But Yellow Fever was raging through the area, which meant that the Matilda…and Irving, were under a 21 day quarantine. It was not that unusual in those days.

Irving was bored out of his mind, and eluded authorities to row a boat around the harbor and converse with the Nautilus sailors.

Eventually he was released. But now one of the officers had been accused of murder (eventually found innocent).

When the Nautilus set sail on a mission in the still hot Barbary War, they were awed to come across the Royal Navy fleet commanded by Admiral Horatio Nelson…only a few months away from the historic victory at Trafalgar which would take Nelson’s life.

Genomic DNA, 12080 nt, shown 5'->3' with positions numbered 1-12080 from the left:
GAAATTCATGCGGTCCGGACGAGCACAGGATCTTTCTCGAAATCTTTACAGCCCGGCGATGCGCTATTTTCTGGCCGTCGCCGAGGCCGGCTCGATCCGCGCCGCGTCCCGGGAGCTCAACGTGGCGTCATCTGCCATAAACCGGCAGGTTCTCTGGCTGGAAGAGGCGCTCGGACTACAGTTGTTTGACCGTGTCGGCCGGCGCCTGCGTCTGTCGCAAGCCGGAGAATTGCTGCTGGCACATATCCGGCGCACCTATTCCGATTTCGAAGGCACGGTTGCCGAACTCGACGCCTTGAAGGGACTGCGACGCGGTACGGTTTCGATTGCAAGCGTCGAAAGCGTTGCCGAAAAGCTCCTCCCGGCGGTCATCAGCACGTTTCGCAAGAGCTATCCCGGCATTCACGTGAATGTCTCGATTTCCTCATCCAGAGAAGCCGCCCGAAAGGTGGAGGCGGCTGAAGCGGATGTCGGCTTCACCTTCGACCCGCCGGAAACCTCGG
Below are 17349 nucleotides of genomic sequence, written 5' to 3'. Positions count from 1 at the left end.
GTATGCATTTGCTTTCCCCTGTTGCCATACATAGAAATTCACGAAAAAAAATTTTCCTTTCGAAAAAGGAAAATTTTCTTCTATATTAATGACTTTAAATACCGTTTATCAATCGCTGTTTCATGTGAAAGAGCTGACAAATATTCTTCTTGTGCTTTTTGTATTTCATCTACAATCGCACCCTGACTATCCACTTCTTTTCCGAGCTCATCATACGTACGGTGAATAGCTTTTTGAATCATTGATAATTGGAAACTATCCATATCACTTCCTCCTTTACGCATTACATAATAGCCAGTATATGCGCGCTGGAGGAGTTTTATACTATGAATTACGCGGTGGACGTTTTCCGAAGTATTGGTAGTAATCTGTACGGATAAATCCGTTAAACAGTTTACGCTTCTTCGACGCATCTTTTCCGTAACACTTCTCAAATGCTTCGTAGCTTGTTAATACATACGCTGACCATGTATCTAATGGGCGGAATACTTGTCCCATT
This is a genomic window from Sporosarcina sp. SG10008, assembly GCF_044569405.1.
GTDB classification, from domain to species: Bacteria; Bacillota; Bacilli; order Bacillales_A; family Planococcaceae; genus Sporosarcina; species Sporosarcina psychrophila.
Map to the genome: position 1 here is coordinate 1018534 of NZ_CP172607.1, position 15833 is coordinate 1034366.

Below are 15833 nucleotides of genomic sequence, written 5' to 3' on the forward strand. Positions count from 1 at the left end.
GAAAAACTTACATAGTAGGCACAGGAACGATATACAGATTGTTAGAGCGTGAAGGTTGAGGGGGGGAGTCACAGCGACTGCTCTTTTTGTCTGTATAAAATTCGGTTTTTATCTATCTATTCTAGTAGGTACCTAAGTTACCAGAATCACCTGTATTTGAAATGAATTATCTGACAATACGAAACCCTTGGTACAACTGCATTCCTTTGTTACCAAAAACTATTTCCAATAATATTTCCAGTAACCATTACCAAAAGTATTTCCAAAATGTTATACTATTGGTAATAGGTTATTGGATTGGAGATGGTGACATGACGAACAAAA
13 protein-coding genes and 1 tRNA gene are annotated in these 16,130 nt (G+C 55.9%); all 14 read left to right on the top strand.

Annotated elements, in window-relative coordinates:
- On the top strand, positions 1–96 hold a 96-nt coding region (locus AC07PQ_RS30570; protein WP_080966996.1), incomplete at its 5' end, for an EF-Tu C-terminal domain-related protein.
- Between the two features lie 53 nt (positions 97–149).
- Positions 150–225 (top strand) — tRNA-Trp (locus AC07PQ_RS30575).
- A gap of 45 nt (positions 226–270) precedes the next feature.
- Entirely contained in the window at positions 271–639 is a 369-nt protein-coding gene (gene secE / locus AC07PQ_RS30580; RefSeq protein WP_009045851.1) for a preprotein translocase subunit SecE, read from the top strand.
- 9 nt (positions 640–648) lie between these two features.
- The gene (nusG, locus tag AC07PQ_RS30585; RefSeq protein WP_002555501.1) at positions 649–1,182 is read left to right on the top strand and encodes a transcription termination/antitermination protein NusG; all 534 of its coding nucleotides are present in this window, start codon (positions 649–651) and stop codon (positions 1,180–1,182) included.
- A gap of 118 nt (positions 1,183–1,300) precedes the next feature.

So much history packed into such a small time!

We Are The World

TODAY IN HISTORY, APRIL 5, 1985:

We are the World.

“Check your ego at the door.” This was the sign that Quincy Jones placed on the door to the studio in Los Angeles on January 28, 1985 as a warning to the 46 celebrity vocalists who arrived to record “We are the World.” The single was produced to benefit starving people experiencing famine in Africa.

The album was a run away success, and on April 5, 1985, approximately 6,000 radio stations around the world coordinated to play the single at the same time, 11:50 A.M.

President Reagan, who had not heard the song prior, had it piped through Air Force One and was duly impressed.

I know we aren’t to April 5 yet, but I felt we could use this right now.

I noticed in 1985 they were not afraid to invoke God’s name. May he bless us in the coming times.